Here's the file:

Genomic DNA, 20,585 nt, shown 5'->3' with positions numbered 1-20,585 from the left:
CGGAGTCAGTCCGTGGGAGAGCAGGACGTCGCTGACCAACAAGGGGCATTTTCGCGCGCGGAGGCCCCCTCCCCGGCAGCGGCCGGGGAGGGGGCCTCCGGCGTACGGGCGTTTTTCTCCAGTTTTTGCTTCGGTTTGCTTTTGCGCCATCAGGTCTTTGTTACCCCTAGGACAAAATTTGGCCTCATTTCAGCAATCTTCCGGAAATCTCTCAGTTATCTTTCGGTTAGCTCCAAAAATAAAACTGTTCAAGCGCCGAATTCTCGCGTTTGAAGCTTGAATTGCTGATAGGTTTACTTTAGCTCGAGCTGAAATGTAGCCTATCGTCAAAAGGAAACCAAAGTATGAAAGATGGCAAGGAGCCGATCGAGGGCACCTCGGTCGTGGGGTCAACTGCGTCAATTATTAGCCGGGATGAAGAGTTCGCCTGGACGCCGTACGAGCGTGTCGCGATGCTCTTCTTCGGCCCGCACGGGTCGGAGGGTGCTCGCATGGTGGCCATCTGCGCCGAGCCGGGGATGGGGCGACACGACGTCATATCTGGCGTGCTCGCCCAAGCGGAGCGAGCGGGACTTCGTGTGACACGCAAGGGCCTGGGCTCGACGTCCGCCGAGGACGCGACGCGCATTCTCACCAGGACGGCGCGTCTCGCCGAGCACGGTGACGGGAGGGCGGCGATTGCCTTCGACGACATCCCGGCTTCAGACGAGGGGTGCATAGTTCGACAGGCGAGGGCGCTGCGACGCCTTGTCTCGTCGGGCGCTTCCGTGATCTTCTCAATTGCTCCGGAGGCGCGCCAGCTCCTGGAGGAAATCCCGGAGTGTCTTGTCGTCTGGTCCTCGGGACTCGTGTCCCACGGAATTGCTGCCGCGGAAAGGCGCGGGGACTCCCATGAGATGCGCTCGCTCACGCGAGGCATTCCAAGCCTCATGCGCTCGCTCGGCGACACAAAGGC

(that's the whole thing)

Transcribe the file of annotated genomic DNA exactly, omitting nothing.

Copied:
Genomic DNA, 20,585 nt, shown 5'->3' with positions numbered 1-20,585 from the left:
CGGAGTCAGTCCGTGGGAGAGCAGGACGTCGCTGACCAACAAGGGGCATTTTCGCGCGCGGAGGCCCCCTCCCCGGCAGCGGCCGGGGAGGGGGCCTCCGGCGTACGGGCGTTTTTCTCCAGTTTTTGCTTCGGTTTGCTTTTGCGCCATCAGGTCTTTGTTACCCCTAGGACAAAATTTGGCCTCATTTCAGCAATCTTCCGGAAATCTCTCAGTTATCTTTCGGTTAGCTCCAAAAATAAAACTGTTCAAGCGCCGAATTCTCGCGTTTGAAGCTTGAATTGCTGATAGGTTTACTTTAGCTCGAGCTGAAATGTAGCCTATCGTCAAAAGGAAACCAAAGTATGAAAGATGGCAAGGAGCCGATCGAGGGCACCTCGGTCGTGGGGTCAACTGCGTCAATTATTAGCCGGGATGAAGAGTTCGCCTGGACGCCGTACGAGCGTGTCGCGATGCTCTTCTTCGGCCCGCACGGGTCGGAGGGTGCTCGCATGGTGGCCATCTGCGCCGAGCCGGGGATGGGGCGACACGACGTCATATCTGGCGTGCTCGCCCAAGCGGAGCGAGCGGGACTTCGTGTGACACGCAAGGGCCTGGGCTCGACGTCCGCCGAGGACGCGACGCGCATTCTCACCAGGACGGCGCGTCTCGCCGAGCACGGTGACGGGAGGGCGGCGATTGCCTTCGACGACATCCCGGCTTCAGACGAGGGGTGCATAGTTCGACAGGCGAGGGCGCTGCGACGCCTTGTCTCGTCGGGCGCTTCCGTGATCTTCTCAATTGCTCCGGAGGCGCGCCAGCTCCTGGAGGAAATCCCGGAGTGTCTTGTCGTCTGGTCCTCGGGACTCGTGTCCCACGGAATTGCTGCCGCGGAAAGGCGCGGGGACTCCCATGAGATGCGCTCGCTCACGCGAGGCATTCCAAGCCTCATGCGCTCGCTCGGCGACACAAAGGC